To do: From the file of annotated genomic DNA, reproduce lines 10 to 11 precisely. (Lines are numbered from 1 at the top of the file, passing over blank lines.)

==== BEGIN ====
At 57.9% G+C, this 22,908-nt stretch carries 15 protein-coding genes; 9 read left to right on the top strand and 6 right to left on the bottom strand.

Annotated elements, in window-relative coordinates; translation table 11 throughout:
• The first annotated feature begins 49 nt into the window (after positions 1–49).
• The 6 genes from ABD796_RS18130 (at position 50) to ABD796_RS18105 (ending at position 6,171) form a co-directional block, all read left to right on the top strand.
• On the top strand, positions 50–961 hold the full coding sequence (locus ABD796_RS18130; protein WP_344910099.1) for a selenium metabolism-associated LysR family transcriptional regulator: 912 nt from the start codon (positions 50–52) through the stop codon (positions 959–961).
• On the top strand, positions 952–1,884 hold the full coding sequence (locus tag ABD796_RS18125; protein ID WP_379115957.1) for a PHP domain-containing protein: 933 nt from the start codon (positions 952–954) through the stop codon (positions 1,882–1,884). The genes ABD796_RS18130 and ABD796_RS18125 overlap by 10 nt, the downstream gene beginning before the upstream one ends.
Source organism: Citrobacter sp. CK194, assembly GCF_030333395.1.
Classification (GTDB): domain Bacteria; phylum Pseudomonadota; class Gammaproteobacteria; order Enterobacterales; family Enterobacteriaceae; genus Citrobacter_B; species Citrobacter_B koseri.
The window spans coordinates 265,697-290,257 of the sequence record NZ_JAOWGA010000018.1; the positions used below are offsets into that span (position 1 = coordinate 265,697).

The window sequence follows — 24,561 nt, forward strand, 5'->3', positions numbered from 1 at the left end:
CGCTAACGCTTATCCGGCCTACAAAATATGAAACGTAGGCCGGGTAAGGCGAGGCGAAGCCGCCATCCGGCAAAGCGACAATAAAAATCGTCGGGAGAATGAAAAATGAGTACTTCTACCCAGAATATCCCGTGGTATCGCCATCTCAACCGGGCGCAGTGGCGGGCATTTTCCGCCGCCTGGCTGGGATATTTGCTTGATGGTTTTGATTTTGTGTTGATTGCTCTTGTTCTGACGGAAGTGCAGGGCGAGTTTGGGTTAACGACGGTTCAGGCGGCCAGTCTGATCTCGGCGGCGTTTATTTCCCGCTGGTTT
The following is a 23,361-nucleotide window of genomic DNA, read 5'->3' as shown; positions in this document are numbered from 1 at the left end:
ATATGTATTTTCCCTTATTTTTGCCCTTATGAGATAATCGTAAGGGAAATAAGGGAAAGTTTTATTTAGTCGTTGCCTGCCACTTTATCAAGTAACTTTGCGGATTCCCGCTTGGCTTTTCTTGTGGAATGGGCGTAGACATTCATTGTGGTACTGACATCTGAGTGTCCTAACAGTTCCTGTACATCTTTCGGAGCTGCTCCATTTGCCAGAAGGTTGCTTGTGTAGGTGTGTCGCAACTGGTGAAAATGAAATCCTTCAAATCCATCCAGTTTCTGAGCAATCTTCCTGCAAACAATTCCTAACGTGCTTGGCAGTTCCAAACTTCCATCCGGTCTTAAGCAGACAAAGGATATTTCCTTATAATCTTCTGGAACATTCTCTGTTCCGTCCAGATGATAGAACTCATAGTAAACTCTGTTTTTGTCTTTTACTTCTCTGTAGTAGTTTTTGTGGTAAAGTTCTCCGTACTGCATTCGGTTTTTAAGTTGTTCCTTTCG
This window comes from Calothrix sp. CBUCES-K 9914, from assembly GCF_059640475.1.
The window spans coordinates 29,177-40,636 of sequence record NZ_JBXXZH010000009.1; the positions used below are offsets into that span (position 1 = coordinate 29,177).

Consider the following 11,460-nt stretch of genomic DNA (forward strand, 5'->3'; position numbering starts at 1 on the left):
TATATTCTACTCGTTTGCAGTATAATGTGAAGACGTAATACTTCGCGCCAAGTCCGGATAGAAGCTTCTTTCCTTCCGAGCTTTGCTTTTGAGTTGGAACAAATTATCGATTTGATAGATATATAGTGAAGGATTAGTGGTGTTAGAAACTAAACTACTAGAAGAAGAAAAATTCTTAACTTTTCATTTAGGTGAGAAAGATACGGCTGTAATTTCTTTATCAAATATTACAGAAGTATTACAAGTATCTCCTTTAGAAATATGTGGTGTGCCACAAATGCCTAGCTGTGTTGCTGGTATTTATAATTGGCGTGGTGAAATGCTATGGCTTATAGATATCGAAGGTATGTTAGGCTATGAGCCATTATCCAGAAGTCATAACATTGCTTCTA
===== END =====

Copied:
The window sequence follows — 24,561 nt, forward strand, 5'->3', positions numbered from 1 at the left end:
CGCTAACGCTTATCCGGCCTACAAAATATGAAACGTAGGCCGGGTAAGGCGAGGCGAAGCCGCCATCCGGCAAAGCGACAATAAAAATCGTCGGGAGAATGAAAAATGAGTACTTCTACCCAGAATATCCCGTGGTATCGCCATCTCAACCGGGCGCAGTGGCGGGCATTTTCCGCCGCCTGGCTGGGATATTTGCTTGATGGTTTTGATTTTGTGTTGATTGCTCTTGTTCTGACGGAAGTGCAGGGCGAGTTTGGGTTAACGACGGTTCAGGCGGCCAGTCTGATCTCGGCGGCGTTTATTTCCCGCTGGTTT